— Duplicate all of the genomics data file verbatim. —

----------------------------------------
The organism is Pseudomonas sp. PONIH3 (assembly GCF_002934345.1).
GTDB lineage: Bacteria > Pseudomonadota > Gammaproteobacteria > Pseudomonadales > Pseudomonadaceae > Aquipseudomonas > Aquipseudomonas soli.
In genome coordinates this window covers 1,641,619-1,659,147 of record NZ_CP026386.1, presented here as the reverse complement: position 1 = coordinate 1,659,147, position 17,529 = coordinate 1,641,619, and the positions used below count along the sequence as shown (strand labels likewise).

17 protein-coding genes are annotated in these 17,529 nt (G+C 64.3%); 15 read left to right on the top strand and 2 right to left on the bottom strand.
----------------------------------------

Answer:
The organism is Pseudomonas sp. PONIH3 (assembly GCF_002934345.1).
GTDB lineage: Bacteria > Pseudomonadota > Gammaproteobacteria > Pseudomonadales > Pseudomonadaceae > Aquipseudomonas > Aquipseudomonas soli.
In genome coordinates this window covers 1,641,619-1,659,147 of record NZ_CP026386.1, presented here as the reverse complement: position 1 = coordinate 1,659,147, position 17,529 = coordinate 1,641,619, and the positions used below count along the sequence as shown (strand labels likewise).

17 protein-coding genes are annotated in these 17,529 nt (G+C 64.3%); 15 read left to right on the top strand and 2 right to left on the bottom strand.